Are you getting enough fiber in your diet? Given the easy access to processed foods these days, many are not meeting the requirement. You need enough fiber to stay trim, have a healthy digestive tract, and keep your blood cholesterol where it should be. Here are some ideas for high-fiber snacks.
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Types of fiber
First, let’s make the distinction between soluble and insoluble fiber. Soluble fiber dissolves in water, while insoluble does not. Soluble is generally fermented by bacteria in the colon, while insoluble is poorly fermented. It is important to have both because both are important for healthy digestion and prevention of chronic disease. These two types work in different ways in the body to promote health.
Both types of fiber have health benefits. Soluble fiber slows digestion and lowers blood cholesterol and thus the risk of heart disease. Insoluble fiber adds bulk to the stool and promotes regular bowel movements. It helps prevent constipation and irregular bowel movements.
Tips to meet fiber needs
In addition to choosing snacks like my ideas below, check your fruit and vegetable intake. Many Americans do not meet the requirement for fruits and veggies, and they are a great source of fiber. Try adding fresh fruit to cereal at breakfast or consuming a serving of veggies at lunch or dinner.
Increase fiber in the diet gradually –this will give the bacteria in your gut time to adjust and result in fewer unpleasant side effects.
It is desirable to obtain fiber from foods rather than supplements if possible, as fiber-rich foods contain many compounds that are important for health, such as the antioxidants found in fruits and vegetables. Such compounds help prevent chronic disease such as cancer. If you want even more information about fiber and why it’s important, check out my post that discusses four nutrients you should ingest every day.
Meeting your needs through high-fiber snacks
Here’s a list of my favorites:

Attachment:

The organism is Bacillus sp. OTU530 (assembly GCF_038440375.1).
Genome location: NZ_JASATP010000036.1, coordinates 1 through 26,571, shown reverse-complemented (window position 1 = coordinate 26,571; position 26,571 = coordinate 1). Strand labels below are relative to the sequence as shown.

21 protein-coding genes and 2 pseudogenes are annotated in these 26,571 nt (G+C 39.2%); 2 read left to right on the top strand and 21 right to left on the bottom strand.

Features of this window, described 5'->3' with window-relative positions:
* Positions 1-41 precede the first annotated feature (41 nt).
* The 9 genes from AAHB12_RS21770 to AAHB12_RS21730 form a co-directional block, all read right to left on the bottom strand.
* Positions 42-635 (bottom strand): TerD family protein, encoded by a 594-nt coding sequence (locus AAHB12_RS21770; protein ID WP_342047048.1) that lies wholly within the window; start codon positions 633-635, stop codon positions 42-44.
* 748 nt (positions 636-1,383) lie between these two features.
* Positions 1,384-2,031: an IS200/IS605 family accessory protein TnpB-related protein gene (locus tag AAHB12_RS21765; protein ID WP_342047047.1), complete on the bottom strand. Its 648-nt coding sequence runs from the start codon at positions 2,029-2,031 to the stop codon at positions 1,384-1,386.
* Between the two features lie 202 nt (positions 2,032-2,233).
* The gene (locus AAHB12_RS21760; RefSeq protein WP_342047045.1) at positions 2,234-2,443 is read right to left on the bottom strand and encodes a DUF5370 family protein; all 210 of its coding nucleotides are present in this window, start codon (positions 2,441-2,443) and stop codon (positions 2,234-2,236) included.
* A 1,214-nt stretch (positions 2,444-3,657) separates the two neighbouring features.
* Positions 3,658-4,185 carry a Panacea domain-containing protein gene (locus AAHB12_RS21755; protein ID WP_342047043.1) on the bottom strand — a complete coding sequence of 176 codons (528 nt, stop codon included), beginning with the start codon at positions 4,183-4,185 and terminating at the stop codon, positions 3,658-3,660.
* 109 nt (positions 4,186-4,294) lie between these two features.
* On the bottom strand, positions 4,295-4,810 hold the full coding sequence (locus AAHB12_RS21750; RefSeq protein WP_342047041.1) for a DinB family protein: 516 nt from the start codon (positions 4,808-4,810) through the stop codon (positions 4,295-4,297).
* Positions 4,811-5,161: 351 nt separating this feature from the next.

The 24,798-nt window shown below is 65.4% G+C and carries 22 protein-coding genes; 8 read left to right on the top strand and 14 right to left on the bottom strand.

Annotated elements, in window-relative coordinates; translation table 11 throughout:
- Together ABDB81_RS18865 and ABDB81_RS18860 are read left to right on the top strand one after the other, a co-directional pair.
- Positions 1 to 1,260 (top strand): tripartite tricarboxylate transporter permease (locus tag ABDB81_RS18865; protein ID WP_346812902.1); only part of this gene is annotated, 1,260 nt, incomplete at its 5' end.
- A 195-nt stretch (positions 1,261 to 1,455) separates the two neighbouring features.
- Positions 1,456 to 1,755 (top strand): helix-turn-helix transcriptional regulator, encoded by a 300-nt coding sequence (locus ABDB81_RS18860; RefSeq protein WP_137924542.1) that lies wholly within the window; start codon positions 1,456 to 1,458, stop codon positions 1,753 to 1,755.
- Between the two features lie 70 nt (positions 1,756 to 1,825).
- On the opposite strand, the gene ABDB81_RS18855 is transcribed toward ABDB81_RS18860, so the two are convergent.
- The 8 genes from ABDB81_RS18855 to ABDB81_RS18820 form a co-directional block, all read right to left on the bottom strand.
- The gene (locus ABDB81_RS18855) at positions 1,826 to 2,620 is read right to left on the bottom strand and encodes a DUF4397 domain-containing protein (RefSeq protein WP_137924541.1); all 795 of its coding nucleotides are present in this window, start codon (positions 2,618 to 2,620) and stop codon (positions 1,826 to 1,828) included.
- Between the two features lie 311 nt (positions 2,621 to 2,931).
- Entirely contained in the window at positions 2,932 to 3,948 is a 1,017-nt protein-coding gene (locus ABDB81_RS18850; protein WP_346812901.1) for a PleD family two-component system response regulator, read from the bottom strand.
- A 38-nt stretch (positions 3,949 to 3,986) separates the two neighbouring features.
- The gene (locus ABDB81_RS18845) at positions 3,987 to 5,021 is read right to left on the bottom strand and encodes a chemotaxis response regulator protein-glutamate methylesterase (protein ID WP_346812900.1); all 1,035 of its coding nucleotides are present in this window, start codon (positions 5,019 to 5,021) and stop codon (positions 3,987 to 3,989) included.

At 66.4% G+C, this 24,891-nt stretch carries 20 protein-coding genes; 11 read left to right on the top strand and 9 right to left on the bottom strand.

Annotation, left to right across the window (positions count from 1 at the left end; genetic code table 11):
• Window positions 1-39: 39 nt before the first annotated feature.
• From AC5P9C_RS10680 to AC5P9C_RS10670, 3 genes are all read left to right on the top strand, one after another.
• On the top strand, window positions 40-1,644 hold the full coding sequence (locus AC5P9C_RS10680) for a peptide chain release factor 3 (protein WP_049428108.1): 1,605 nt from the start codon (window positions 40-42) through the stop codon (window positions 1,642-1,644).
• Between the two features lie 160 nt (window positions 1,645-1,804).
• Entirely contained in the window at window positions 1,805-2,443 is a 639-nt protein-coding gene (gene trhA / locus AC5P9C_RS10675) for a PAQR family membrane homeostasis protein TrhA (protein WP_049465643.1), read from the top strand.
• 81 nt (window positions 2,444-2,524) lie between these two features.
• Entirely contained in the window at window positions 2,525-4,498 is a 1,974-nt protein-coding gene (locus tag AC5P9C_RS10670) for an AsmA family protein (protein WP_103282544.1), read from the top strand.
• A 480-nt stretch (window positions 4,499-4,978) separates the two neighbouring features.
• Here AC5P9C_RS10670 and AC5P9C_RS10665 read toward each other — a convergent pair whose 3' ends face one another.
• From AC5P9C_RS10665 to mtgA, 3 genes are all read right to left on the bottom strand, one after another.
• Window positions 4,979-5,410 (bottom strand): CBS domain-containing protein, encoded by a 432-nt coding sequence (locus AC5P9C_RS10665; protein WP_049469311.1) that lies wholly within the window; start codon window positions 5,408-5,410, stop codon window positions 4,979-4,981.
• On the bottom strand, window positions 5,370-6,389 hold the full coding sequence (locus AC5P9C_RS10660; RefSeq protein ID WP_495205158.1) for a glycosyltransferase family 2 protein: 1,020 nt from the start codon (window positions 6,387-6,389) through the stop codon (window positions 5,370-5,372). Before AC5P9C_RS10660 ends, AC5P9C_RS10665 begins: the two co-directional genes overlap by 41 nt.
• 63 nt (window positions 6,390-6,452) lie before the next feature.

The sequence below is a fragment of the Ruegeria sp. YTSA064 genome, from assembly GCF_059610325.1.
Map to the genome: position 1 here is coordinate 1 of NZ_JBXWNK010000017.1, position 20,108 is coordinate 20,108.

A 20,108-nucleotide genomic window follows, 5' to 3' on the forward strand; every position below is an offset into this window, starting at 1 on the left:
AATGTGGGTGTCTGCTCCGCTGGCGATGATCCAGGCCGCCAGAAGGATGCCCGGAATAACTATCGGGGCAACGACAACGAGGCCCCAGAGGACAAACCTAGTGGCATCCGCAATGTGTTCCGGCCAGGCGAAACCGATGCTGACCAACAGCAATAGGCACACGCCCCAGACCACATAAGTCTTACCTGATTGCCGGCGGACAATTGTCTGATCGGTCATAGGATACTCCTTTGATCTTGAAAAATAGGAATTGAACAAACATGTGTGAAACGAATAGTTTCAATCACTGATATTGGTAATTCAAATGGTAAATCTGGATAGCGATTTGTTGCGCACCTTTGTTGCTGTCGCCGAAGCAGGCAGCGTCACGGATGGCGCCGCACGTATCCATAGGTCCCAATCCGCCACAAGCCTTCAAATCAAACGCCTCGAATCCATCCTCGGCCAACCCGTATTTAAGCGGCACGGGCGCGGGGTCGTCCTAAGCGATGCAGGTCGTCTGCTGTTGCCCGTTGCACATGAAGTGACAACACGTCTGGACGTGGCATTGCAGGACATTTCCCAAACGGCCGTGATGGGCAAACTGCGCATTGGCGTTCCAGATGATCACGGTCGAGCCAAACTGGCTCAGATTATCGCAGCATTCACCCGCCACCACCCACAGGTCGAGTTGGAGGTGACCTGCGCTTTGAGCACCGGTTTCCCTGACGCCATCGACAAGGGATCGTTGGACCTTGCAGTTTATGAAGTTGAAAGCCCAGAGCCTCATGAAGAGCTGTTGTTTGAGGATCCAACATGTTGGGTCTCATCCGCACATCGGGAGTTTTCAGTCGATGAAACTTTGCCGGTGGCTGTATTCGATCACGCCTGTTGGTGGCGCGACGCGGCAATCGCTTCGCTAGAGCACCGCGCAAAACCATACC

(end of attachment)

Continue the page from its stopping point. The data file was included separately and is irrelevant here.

This has been my go-to snack in quarantine. The only three ingredients are organic popcorn, organic sunflower oil and sea salt. It has 3g of fiber per serving.
This option not only provides fiber, but also healthy fat and protein. If you want to add a little sweetness, you could drizzle some honey on top. The bread is organic, and, along with 2g of fiber per slice, also contains omega-3 fatty acids. It does contain 3g of added sugar per slice, so be aware how that fits into your diet as a whole. I enjoy the peanut butter given the simple ingredients–organic peanuts and salt.
Carrot sticks with Santa Cruz organic peanut butter (paid link)
You can also use the peanut butter above to get in a serving of vegetables. I spread the peanut butter on the carrot and am able to add some important vitamins and minerals to my diet as a snack.
I first tried this after moving to Hawaii. I cut the papaya in half and sprinkle ground walnut over it, along with lemon juice. I then enjoy with a spoon. Along with adding fiber, this is a great way to add some vitamins such as A and C to your diet, as well as heart-healthy fat.
Oatmeal cookies with nuts provide a dose of fiber, along with some protein and heart-healthy fat. You can add raisins for additional fiber. Micronutrients found in this snack include magnesium.
These not only contain 3g of fiber per serving, but also contain 6g of protein and 14g of fat, most of which is unsaturated. You will also find some vitamin B6 and potassium in this snack. Also love that they are organic.
Yogurt with Nutiva organic chia seeds and Made in Nature goji berries
Chia seeds are quite high in fiber, with 5g in just one tablespoon. I mix these into oatmeal, yogurt, and smoothies. They also provide omega-3s, protein and antioxidants. Goji berries also provide quite a bit of fiber, with 4g in ¼ cup. They also contain protein and antioxidants.
You will find 2g of fiber in a ¼ cup serving of this trail mix, along with 3g protein. I appreciate that it doesn’t have much sugar, with 4g per serving. Some of this sugar comes from that naturally found in the dried fruit.
The goal is to choose filling snacks so you won’t quickly be feeling hungry again, and these ideas should help you achieve that. If you’re looking for even more snack ideas, Christine M. Palumbo, MBA, RDN, FAND gives some excellent suggestions in her post on snacking, and also discusses how snacks have been changing lately.
Have questions? Comments? I would love to hear what you think below!